Major changes are being proposed for how electric companies run in the state.
Lawmakers are working on legislation in response to skyrocketing electric bills and some people losing power for up to a week following Tropical Storm Isaias.
“It’s pretty high. My bill has been like $200,” said Ingmar Riveros of Hartford.
“My grandmother she had lost power and she had lost all of her food and she also lost her refrigerator,” said Katelyn Kingman of Hartford.
Now bi-partisan lawmakers – the chairs and the ranking members of the Energy and Technology Committee - have introduced a draft bill with proposed rules for electric companies.
Among the ideas:
- Asking state regulators to consider an interim rate decrease
- During outages that last longer than three days customers receive a credit of $125 a day and up to $1,000 for lost food and medicine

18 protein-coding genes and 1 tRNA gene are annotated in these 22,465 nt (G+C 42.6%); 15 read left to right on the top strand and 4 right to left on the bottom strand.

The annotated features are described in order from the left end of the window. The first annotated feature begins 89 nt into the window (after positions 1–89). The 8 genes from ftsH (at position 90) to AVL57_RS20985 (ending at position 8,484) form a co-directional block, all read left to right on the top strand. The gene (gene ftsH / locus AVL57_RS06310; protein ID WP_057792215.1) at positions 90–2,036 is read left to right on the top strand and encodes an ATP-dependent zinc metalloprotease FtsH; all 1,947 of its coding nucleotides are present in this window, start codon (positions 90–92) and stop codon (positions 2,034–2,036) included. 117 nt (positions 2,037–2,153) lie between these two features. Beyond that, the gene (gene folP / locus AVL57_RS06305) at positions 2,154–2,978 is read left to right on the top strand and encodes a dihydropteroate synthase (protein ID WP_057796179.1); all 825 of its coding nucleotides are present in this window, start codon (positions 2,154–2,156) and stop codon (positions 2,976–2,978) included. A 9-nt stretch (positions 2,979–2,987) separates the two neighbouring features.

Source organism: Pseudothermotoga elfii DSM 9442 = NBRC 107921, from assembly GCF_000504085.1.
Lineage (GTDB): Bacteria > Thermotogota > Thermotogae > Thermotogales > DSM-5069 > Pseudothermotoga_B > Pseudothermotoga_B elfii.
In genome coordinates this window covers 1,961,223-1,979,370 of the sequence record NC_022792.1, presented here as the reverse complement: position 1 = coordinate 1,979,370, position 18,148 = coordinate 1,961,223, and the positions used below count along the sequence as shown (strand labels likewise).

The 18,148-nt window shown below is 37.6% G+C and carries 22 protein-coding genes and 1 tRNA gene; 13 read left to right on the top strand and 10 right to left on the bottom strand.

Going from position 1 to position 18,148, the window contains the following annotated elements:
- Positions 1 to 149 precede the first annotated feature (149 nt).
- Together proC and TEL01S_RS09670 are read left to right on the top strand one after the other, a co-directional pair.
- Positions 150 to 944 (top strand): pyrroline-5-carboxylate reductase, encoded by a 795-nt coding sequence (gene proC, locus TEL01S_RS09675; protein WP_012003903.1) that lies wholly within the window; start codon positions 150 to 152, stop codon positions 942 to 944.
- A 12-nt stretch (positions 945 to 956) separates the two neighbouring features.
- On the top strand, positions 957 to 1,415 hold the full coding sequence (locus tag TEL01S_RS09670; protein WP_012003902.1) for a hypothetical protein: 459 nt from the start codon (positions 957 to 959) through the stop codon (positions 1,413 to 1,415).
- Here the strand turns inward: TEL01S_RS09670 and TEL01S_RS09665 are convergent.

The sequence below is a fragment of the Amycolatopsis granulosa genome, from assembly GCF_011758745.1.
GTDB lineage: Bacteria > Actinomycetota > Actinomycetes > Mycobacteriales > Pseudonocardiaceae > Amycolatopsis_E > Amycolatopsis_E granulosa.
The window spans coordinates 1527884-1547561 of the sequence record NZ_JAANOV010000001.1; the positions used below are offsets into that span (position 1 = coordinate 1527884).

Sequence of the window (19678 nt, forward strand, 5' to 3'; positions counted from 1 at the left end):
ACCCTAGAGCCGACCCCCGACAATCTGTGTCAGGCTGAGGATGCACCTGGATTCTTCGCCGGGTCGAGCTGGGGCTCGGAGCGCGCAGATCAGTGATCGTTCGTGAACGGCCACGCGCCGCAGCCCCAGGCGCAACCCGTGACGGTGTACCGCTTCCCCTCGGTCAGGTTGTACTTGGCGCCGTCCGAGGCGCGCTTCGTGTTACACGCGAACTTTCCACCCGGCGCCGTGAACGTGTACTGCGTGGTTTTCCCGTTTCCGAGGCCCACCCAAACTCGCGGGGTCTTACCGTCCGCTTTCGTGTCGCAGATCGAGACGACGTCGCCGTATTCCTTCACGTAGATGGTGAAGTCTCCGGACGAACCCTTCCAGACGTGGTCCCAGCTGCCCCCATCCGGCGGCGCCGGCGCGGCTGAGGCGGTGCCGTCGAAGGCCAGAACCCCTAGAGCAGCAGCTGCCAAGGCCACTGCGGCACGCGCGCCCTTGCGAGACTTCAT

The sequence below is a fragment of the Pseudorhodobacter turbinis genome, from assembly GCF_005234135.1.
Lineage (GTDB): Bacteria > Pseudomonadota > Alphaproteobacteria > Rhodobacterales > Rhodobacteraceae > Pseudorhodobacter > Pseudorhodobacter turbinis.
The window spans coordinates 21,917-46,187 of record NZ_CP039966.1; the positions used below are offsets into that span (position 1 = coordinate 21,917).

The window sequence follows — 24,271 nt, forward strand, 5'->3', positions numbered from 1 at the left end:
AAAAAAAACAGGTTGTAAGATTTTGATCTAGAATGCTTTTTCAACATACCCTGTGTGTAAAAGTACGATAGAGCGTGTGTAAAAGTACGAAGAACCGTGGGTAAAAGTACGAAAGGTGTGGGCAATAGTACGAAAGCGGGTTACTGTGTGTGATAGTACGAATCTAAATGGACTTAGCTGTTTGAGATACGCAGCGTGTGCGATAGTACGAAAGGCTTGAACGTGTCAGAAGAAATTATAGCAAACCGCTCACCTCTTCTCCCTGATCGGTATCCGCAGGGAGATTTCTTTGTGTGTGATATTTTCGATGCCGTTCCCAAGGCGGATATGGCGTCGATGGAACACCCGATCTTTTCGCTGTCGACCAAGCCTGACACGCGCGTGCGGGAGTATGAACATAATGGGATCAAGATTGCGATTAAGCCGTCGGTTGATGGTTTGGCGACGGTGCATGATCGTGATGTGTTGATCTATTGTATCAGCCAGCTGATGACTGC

- And the companies should set up regional service centers staffed with Connecticut-based workers
“I think it’s high time we do something that really focuses on what consumers and ratepayers really need,” said Rep. Liz Linehan, D – Cheshire.
Also the bill would more closely tie the company’s performance to its profits.
In response a spokesperson for Eversource wrote in part:
“There have been a number of proposals brought up by political leaders that range from well-informed to some that show a misunderstanding of the facts… We do support creating a transparent, performance-based environment, that’s grounded in facts, defined metrics, and builds a better overall system for our customers.”
Still many of those customers are looking for better reliability and relief from high costs.
“Especially now that everybody is suffering because of the COVID. A lot of people lost their jobs and stuff like that. So everybody needs help,” said Ingmar Riveros.
We’re told the hope is the bill will eventually be brought forward during a special session.